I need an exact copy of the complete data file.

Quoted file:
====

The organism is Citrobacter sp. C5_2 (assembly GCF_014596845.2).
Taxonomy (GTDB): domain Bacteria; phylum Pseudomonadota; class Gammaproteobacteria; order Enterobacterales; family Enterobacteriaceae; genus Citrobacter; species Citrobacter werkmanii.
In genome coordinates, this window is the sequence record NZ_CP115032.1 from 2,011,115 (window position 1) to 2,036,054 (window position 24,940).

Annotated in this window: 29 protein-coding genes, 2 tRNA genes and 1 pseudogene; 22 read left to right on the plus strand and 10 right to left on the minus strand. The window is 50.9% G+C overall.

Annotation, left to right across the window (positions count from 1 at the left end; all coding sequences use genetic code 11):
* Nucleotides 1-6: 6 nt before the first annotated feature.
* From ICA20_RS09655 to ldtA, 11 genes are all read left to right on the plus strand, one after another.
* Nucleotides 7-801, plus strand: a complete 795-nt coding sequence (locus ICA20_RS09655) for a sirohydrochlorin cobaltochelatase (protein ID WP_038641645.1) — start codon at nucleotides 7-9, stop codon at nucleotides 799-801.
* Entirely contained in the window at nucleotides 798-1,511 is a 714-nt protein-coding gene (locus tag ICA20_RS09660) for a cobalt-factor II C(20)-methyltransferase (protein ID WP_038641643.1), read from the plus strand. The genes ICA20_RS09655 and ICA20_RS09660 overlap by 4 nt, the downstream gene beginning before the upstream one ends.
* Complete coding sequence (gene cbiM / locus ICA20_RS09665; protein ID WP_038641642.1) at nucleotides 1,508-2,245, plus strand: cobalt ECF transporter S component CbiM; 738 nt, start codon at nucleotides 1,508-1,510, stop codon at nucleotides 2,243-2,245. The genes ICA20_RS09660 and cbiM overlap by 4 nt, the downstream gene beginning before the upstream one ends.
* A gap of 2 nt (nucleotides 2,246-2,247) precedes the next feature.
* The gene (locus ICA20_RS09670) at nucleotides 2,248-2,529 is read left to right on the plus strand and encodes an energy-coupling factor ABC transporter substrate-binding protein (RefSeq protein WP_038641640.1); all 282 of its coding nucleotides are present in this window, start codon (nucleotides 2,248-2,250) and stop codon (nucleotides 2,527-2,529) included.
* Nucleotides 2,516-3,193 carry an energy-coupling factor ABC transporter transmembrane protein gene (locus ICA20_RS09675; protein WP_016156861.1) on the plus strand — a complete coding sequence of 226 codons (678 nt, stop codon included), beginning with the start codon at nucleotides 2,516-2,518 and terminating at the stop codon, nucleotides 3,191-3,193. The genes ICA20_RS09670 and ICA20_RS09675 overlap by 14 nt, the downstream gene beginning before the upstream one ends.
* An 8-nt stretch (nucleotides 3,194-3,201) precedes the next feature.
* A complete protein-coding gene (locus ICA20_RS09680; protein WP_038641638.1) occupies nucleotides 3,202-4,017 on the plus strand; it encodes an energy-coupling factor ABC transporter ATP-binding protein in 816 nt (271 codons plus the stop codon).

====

The organism is Citrobacter sp. C5_2 (assembly GCF_014596845.2).
Taxonomy (GTDB): domain Bacteria; phylum Pseudomonadota; class Gammaproteobacteria; order Enterobacterales; family Enterobacteriaceae; genus Citrobacter; species Citrobacter werkmanii.
In genome coordinates, this window is the sequence record NZ_CP115032.1 from 2,011,115 (window position 1) to 2,036,054 (window position 24,940).

Annotated in this window: 29 protein-coding genes, 2 tRNA genes and 1 pseudogene; 22 read left to right on the plus strand and 10 right to left on the minus strand. The window is 50.9% G+C overall.

Annotation, left to right across the window (positions count from 1 at the left end; all coding sequences use genetic code 11):
* Nucleotides 1-6: 6 nt before the first annotated feature.
* From ICA20_RS09655 to ldtA, 11 genes are all read left to right on the plus strand, one after another.
* Nucleotides 7-801, plus strand: a complete 795-nt coding sequence (locus ICA20_RS09655) for a sirohydrochlorin cobaltochelatase (protein ID WP_038641645.1) — start codon at nucleotides 7-9, stop codon at nucleotides 799-801.
* Entirely contained in the window at nucleotides 798-1,511 is a 714-nt protein-coding gene (locus tag ICA20_RS09660) for a cobalt-factor II C(20)-methyltransferase (protein ID WP_038641643.1), read from the plus strand. The genes ICA20_RS09655 and ICA20_RS09660 overlap by 4 nt, the downstream gene beginning before the upstream one ends.
* Complete coding sequence (gene cbiM / locus ICA20_RS09665; protein ID WP_038641642.1) at nucleotides 1,508-2,245, plus strand: cobalt ECF transporter S component CbiM; 738 nt, start codon at nucleotides 1,508-1,510, stop codon at nucleotides 2,243-2,245. The genes ICA20_RS09660 and cbiM overlap by 4 nt, the downstream gene beginning before the upstream one ends.
* A gap of 2 nt (nucleotides 2,246-2,247) precedes the next feature.
* The gene (locus ICA20_RS09670) at nucleotides 2,248-2,529 is read left to right on the plus strand and encodes an energy-coupling factor ABC transporter substrate-binding protein (RefSeq protein WP_038641640.1); all 282 of its coding nucleotides are present in this window, start codon (nucleotides 2,248-2,250) and stop codon (nucleotides 2,527-2,529) included.
* Nucleotides 2,516-3,193 carry an energy-coupling factor ABC transporter transmembrane protein gene (locus ICA20_RS09675; protein WP_016156861.1) on the plus strand — a complete coding sequence of 226 codons (678 nt, stop codon included), beginning with the start codon at nucleotides 2,516-2,518 and terminating at the stop codon, nucleotides 3,191-3,193. The genes ICA20_RS09670 and ICA20_RS09675 overlap by 14 nt, the downstream gene beginning before the upstream one ends.
* An 8-nt stretch (nucleotides 3,194-3,201) precedes the next feature.
* A complete protein-coding gene (locus ICA20_RS09680; protein WP_038641638.1) occupies nucleotides 3,202-4,017 on the plus strand; it encodes an energy-coupling factor ABC transporter ATP-binding protein in 816 nt (271 codons plus the stop codon).